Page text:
Virtuosic stories by one of “the more interesting and ambitious prose stylists of our time” (Los Angeles Times)
In this madcap, insatiably inventive, bravura story collection, Julián Herbert brings to vivid life people who struggle to retain a measure of sanity in an insane world. Here we become acquainted with a vengeful “personal memories coach” who tries to get even with his delinquent clients; a former journalist with a cocaine habit who travels through northern Mexico impersonating a famous author of Westerns; the ghost of Juan Rulfo; a man who discovers music in his teeth; and, in the deliriously pulpy title story, a drug lord who looks just like Quentin Tarantino, who kidnaps a mopey film critic to discuss Tarantino’s films while he sends his goons to find and kill the doppelgänger that has colonized his consciousness. Herbert’s astute observations about human nature in extremis feel like the reader’s own revelations.
The antic and often dire stories in Bring Me the Head of Quentin Tarantino depict the violence and corruption that plague Mexico today, but they are also deeply ruminative and layered explorations of the narrative impulse and the ethics of art making. Herbert asks: Where are the lines between fiction, memory, and reality? What is the relationship between power, corruption, and survival? How much violence can a person (and a country) take? The stories in this explosive collection showcase the fevered imagination of a significant contemporary writer.
“Electrifying. . . . Reunited with award-winning translator Christina MacSweeney, Herbert presents 10 stories ready to disturb, quite possibly even disgust. That said, even for the most reluctant readers, the surprisingly immersive humor and slyly playful wit make resistance futile.”—Shelf Awareness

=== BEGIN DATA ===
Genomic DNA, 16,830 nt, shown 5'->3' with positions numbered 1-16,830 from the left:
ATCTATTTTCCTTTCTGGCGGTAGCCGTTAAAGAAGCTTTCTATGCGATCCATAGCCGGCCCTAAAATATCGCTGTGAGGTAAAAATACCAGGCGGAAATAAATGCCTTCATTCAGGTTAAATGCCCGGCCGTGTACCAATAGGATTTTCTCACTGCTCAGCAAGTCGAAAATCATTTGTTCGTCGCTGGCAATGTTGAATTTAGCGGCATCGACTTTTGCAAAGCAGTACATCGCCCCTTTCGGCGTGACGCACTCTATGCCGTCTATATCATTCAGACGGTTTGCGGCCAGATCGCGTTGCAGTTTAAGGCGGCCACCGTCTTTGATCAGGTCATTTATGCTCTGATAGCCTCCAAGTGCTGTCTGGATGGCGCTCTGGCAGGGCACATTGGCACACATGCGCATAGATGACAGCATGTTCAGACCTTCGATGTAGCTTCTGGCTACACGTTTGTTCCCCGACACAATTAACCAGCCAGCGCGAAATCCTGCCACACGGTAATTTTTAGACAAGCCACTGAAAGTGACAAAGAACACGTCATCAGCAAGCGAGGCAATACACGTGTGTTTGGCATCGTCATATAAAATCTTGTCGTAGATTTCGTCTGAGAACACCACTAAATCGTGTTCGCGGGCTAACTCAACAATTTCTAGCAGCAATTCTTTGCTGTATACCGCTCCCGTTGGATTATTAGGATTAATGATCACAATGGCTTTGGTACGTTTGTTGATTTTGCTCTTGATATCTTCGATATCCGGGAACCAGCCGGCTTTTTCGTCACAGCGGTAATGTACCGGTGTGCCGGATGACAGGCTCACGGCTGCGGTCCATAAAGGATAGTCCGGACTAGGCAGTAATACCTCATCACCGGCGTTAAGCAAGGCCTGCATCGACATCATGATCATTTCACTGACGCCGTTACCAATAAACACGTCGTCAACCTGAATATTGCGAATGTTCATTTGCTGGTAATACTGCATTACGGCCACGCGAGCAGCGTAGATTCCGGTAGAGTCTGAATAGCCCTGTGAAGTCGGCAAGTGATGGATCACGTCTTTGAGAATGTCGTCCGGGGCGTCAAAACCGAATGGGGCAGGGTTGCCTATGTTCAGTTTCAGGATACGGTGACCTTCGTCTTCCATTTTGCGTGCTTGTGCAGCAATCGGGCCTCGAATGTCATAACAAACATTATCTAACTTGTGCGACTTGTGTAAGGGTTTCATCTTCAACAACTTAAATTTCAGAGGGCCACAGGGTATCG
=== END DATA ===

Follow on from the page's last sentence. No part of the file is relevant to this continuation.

“Herbert . . . is a deft explorer of the darker corners of Mexican society. . . . The title story is a tour de force. . . . [Herbert is] a writer worth seeking out.”—Kirkus Reviews
“The playful, surreal collection from Mexican writer Herbert evokes a version of contemporary Mexico where pretentious critics and conceptual artists rub up against ultra-violent drug cartel leaders. . . . Herbert’s stories use a light touch to explore the dilemma of the intellectual enmeshed in a crudely vicious world. This provocatively cerebral volume should amuse those with a taste for literary horror.”—Publishers Weekly
“Explosive, visceral, and impossible to forget.”—Booklist
“[A] rising star. . . . [Julián Herbert] absolutely nails sour, blustery men. . . . The results are both entertaining and corrosive, disturbing and socially relevant, sordid and sleekly accomplished.”—Library Journal